Results from the Lethbridge Police Service citizen survey were released Thursday and the data suggests citizens are quite satisfied with their police force.
The numbers, released by the Citizen Society Research Lab at Lethbridge College, show 72 per cent of respondents indicated they believe the LPS is doing a good job policing the community while 91.5 per cent indicated they believe LPS officers are polite and respectful when conducting their duties.
Chief Robert Davis said he’s happy but not surprised to see the results.
“Everyday I’m impressed with the quality of officers we have,” Davis said. “The sergeants, staff sergeants, the command staff are very well trained and very committed to the community.”
The telephone survey provides the police service with tangible data which aids in business planning and resource deployment for the coming year. It also provides LPS with a better understanding of how they are perceived in the community.
“We’re in constant communication with each other about the goings on in the downtown core, ways of how we can assist each other in the keeping of the peace so to speak,” Dwayne Schaff, associate director of Streets Alive Mission, said.
Schaaf, who works closely with police, says he is most impressed by how officers handle the community’s troubled population.
“When you’re working with [people] that are hard, they have their rough edges and stuff like that… and to see the police maintain that polite, that courteous, very respectful demeanour is encouraging,” he said. “I work with some of the most at-risk people in the city and I feel safe and confident in our police department.”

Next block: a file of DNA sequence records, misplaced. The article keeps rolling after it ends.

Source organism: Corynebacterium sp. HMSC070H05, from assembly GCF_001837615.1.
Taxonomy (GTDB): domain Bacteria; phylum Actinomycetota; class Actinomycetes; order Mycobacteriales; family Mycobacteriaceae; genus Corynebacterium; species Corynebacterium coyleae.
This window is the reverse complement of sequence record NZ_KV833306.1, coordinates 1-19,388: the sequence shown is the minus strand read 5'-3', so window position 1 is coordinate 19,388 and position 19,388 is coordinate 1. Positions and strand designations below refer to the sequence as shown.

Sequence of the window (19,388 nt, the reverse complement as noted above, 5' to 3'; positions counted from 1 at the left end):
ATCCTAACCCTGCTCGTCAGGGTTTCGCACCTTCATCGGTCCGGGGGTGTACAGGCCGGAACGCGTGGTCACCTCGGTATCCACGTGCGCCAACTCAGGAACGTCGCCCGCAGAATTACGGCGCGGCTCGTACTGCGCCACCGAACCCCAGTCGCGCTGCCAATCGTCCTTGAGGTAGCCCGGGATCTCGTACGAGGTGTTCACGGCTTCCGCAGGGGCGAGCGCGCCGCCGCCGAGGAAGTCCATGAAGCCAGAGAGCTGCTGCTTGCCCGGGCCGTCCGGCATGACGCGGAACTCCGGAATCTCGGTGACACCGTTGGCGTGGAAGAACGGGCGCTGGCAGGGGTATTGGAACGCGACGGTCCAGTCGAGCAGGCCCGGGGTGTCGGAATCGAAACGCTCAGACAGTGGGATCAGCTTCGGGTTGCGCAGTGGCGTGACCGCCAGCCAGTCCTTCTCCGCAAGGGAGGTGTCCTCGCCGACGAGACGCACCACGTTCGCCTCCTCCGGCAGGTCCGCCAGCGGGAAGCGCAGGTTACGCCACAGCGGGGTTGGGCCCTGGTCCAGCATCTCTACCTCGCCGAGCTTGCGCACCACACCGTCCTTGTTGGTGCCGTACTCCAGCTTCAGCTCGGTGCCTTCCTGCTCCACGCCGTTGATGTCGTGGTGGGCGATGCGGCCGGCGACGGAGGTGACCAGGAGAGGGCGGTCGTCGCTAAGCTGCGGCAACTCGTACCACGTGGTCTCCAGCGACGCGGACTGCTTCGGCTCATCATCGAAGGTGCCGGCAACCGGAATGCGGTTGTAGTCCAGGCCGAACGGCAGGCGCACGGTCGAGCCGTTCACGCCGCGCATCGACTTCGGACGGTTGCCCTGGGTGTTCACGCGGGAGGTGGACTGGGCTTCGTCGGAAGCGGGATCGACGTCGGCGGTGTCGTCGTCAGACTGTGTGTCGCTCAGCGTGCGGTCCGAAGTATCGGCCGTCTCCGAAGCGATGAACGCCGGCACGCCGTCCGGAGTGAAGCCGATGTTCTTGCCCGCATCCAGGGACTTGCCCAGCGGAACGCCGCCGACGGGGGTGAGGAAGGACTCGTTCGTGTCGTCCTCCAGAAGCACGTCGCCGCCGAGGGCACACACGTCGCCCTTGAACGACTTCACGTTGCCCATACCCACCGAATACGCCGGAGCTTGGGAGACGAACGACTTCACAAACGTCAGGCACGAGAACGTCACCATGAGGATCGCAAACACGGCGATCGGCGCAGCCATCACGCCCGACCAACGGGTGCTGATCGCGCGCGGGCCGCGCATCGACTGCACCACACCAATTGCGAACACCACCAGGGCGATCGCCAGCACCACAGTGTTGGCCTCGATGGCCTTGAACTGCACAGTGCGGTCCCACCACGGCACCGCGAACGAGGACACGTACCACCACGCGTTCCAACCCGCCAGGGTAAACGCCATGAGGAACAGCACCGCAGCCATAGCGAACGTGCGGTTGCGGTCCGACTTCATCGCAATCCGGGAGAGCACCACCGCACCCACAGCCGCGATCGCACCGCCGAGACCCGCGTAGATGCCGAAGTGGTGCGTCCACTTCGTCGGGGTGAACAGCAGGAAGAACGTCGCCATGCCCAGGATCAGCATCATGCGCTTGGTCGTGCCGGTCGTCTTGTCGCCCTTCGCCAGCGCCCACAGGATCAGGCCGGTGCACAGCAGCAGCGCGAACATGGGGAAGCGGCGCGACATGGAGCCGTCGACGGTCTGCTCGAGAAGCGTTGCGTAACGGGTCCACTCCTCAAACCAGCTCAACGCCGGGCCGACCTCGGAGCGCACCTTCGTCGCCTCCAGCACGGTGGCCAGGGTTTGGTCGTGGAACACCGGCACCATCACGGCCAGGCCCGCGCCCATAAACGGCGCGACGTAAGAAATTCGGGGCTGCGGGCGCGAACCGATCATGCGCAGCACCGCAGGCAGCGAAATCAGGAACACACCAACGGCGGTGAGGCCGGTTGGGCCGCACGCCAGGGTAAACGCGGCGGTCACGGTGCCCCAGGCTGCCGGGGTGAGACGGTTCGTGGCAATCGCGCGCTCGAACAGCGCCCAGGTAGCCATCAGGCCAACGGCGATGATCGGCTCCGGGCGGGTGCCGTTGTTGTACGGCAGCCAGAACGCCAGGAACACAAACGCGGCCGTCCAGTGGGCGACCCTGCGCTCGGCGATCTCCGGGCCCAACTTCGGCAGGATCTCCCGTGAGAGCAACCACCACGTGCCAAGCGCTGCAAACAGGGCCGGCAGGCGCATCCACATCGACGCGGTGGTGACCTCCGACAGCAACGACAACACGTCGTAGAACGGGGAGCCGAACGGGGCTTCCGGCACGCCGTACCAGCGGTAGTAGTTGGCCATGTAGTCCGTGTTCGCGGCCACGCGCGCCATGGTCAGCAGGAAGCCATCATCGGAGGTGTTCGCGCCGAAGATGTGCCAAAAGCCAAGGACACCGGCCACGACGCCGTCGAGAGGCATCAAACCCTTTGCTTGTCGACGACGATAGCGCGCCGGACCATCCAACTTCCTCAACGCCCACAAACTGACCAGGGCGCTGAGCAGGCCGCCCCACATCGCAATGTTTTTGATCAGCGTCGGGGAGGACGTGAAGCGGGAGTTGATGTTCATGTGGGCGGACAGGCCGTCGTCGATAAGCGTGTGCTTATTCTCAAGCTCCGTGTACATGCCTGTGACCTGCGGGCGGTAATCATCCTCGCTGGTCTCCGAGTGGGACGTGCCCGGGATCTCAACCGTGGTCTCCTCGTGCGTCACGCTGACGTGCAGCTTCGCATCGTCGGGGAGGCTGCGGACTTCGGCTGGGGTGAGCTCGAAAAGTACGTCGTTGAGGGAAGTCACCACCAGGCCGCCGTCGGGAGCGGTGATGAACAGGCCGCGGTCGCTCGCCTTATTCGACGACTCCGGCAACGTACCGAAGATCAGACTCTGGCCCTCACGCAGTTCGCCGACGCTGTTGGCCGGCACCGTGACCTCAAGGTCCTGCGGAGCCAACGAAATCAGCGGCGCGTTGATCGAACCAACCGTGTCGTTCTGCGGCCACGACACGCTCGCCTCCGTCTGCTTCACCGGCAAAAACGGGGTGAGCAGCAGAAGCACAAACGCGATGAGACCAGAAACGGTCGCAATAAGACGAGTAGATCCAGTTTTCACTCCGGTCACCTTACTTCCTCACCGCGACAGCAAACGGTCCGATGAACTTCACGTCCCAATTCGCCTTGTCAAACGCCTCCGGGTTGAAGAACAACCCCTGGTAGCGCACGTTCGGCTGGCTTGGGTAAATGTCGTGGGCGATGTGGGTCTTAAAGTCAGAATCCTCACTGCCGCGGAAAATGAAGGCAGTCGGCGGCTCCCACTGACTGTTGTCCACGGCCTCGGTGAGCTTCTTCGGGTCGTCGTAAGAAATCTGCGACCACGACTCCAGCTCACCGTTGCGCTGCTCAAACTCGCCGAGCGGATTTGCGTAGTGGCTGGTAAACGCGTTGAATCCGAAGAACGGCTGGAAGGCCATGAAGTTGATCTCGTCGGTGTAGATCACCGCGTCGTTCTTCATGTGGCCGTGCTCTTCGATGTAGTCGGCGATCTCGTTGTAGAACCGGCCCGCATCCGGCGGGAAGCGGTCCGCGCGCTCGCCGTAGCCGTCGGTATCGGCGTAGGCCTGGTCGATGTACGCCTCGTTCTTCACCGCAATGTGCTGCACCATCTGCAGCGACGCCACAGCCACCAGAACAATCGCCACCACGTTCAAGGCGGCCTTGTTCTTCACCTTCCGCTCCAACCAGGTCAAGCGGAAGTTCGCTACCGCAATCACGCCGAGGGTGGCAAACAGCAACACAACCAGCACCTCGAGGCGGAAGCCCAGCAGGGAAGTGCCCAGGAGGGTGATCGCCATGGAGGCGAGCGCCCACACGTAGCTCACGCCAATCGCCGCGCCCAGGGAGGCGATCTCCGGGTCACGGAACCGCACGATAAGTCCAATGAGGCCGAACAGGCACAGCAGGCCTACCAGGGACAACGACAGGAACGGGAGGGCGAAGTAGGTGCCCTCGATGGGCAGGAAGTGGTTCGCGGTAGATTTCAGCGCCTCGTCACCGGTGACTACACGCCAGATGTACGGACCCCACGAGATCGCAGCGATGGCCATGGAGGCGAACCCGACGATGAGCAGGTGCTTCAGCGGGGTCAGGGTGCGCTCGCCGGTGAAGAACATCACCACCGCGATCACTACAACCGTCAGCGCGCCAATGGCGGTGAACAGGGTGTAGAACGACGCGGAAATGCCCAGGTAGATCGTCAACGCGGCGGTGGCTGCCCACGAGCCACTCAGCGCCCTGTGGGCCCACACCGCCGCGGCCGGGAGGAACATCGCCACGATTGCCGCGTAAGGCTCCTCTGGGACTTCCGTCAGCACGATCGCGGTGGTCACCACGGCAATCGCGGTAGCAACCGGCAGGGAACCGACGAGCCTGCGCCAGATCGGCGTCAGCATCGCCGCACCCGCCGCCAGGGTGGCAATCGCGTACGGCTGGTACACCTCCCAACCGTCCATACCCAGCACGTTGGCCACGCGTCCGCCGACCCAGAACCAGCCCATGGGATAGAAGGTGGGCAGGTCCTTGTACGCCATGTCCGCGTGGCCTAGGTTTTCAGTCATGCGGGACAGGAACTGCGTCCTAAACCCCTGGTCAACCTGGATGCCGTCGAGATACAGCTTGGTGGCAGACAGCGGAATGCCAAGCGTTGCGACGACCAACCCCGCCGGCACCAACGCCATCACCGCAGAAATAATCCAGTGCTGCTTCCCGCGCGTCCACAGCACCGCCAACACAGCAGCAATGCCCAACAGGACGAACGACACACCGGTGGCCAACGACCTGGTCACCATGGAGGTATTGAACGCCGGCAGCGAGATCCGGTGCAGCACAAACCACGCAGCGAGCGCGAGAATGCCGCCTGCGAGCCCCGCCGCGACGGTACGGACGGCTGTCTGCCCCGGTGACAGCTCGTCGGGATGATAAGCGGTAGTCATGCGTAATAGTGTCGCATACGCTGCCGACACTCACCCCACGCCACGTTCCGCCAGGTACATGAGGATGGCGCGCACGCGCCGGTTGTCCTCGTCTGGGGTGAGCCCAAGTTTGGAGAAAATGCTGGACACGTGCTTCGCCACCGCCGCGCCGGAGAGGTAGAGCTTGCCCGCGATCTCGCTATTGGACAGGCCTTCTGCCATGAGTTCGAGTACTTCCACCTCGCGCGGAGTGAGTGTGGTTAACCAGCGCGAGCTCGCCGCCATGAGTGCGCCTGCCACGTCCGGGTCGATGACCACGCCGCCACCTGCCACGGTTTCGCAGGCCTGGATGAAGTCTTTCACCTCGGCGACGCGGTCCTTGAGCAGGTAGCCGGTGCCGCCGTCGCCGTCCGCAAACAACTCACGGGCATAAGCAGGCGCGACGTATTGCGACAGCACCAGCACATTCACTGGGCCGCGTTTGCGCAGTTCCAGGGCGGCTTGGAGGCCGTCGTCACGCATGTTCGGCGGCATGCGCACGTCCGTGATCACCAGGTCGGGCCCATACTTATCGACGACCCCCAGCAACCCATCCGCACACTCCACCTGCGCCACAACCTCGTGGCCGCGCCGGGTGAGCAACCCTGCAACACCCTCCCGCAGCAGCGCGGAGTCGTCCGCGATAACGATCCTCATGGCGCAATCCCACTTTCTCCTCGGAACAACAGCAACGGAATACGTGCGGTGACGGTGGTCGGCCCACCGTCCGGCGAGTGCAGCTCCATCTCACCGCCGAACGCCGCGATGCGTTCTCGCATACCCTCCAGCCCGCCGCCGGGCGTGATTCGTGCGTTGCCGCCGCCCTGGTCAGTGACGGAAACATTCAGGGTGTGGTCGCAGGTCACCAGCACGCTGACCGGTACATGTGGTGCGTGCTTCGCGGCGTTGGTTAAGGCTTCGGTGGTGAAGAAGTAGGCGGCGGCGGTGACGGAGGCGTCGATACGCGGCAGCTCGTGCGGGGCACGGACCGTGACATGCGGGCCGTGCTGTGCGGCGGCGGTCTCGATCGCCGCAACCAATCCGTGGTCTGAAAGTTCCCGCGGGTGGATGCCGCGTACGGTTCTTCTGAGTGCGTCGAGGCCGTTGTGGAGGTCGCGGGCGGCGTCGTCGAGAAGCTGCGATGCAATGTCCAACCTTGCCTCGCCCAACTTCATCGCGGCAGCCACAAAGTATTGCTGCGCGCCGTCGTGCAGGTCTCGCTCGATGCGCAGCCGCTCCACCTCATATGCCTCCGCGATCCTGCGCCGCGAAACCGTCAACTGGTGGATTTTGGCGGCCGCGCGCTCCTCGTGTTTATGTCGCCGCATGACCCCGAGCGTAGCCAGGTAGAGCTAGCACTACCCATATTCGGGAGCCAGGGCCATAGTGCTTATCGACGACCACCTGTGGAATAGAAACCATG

Chief Davis says many of the positive results can be attributed the service’s shared attitude.
“All ranks of the organization understand the philosophies,” he said. “We’re here for the community, it’s so refreshing to be in an organization that has that community-mindedness. ”
The survey showed 67.7 per cent of respondents believe LPS is doing a good job meeting residents’ expectations, while 76.8 per cent believe LPS has neither improved nor worsened in meeting expectations. Police say they will be working with a consultant to look through the data and better identify areas of improvement.
“We’ll be moving forward with a working group and a committee made up of all ranks within the service, looking at how we can deploy better, what we can do more efficiently,” Davis said. “Hopefully, we can see those areas of improvement flesh out next year.”
Davis says he will continue to promote a “boots on the ground approach,” where officers are in the community, interacting with citizens and ensuring the safety of the city.